After the stage comes down and the sun comes up, Franklin Field will transform back from a concert venue to a stadium.
At 3 p.m. on Saturday, Penn men’s lacrosse will host Harvard in an attempt to snap out of a three-game losing streak.
“Coming off a tough loss to Yale in overtime and then being blown out by Brown last week, we’re just trying to rebound,” senior midfield Pat Berkery said.
But Harvard (6-5, 2-1 Ivy) is no easy foe. The Crimson are currently 2-1 in the Ancient Eight, their only Ivy loss coming against Brown in their opening game.
The Red and Blue are also familiar with the Bears’ strength. Last weekend, the Quakers fell, 17-6, up in Providence.
“We’ve looked at it a lot of different ways and analyzed it from quite a few vantage points,” coach Mike Murphy said. “At the end of the day we just — we didn’t play well against Brown in any phase of the game except for facing off.”
The Brown loss is not representative of how the Quakers (5-5, 2-2) have been playing so far this year. Despite the youth of those who are often on the field, the Red and Blue won their first two Ivy games and fell in overtime to No. 1 Yale.
“It’s not like we’re not capable of playing at a high level,” Murphy said. “We showed we are against Cornell and Princeton and against Yale for 45 minutes.”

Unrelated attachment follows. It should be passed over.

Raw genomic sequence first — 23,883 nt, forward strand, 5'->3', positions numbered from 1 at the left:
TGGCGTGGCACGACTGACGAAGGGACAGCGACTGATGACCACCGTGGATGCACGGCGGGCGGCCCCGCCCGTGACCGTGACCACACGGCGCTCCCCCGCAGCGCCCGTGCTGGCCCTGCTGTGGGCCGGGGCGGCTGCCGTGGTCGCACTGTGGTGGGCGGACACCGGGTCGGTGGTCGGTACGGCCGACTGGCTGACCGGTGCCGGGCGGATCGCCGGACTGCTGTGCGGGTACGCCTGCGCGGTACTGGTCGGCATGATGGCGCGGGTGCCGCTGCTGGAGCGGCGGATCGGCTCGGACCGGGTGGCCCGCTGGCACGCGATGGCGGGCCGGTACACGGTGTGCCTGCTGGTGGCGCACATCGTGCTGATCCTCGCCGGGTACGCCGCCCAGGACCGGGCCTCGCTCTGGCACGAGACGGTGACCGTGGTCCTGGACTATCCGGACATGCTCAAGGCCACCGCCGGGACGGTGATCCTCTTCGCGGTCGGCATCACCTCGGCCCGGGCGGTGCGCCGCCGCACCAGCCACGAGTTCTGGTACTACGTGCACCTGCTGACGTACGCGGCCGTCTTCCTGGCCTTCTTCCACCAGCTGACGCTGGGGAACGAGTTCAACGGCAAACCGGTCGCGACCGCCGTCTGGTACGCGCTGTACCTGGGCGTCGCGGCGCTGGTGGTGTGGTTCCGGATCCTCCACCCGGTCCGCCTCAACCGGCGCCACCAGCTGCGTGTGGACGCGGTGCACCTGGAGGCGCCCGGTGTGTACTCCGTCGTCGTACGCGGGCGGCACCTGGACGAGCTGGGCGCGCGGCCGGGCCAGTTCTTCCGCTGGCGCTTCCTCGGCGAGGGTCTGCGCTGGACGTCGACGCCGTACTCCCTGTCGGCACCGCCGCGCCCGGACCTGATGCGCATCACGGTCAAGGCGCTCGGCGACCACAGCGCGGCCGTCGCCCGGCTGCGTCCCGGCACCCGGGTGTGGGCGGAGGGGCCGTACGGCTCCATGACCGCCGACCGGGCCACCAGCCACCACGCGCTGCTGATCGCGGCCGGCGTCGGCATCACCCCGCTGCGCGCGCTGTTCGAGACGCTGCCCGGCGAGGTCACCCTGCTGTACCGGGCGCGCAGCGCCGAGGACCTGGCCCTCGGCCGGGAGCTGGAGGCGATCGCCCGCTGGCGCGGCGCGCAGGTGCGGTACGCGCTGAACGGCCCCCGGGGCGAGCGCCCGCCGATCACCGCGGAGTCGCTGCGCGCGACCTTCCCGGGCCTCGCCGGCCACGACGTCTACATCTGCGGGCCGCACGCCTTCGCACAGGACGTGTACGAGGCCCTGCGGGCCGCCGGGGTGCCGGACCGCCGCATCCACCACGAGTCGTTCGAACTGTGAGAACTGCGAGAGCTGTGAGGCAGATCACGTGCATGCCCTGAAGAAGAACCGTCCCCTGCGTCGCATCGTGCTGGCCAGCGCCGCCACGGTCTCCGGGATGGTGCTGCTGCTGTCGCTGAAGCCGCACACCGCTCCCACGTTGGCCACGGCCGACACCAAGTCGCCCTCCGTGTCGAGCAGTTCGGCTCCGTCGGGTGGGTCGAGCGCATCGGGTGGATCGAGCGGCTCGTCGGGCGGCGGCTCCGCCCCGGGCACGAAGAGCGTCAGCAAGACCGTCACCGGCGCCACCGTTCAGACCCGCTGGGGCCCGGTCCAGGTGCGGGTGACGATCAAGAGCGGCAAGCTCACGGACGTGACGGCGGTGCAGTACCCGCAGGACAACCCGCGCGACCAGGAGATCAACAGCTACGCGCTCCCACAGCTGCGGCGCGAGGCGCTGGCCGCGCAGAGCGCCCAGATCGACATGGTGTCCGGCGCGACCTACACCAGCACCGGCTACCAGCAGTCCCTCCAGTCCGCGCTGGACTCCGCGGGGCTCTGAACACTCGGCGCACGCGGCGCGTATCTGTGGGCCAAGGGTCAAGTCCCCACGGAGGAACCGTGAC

While against Cornell and Princeton that was enough, the last 15 minutes of Penn’s game against the Bulldogs caused the contest to end in defeat for the Quakers.
The loss to Brown the next weekend forced the coaching staff to re-examine their strategy.
“We need to get back to the basic, most fundamental things that we do both offensively and defensively,” Murphy said. “And that’s what we’ve been doing yesterday and today.”
Harvard, unlike Penn, is coming into this contest off a win last weekend with momentum and thriving players on both sides of the field.
“They’re in the top 15 or 20 in both [offensive and defensive],” Murphy said. “There aren’t that many teams that are that way but for us, it’s really a matter of containing their attack unit as well as their first midfield line.”
One of the focal points of Harvard’s offense is Joe Lang, a California native and sophomore attack. In Murphy’s words, “He’ll draw some attention.”
But one area in which the Quakers had been struggling, yet are now successful, is faceoffs. The highlight of the Red and Blue’s loss last weekend was how many faceoffs they were able to win. And even though it did not lead to a victory, it was still a positive.
“We really hope we can continue to win faceoffs this [weekend] and that way if we can have a few more possessions, that really helps us because then you can relax, and if we can get a lead especially, it totally changes the way you play,” Murphy said.
The Quakers are no strangers to being blown out of a game, though. Two years ago, the Red and Blue were in a similar situation when they lost, 17-9, to Cornell.
“We rebounded really well and went on to win an Ivy League championship,” Berkery recalled. “So I’ve been pushing the mentality to the team that we shouldn’t think of this as a bad thing, we should take it as a good thing, it can change our team’s mentality and have a nice push into the rest of the season.”
In order to repeat that feat, Penn needs to win the next two games and secure a place in the Ivy Tournament. But in the immediate, the Quakers need a victory on Saturday.
“Harvard is obviously a really good team,” Berkery said. “We have to bring our A-game to beat them.”
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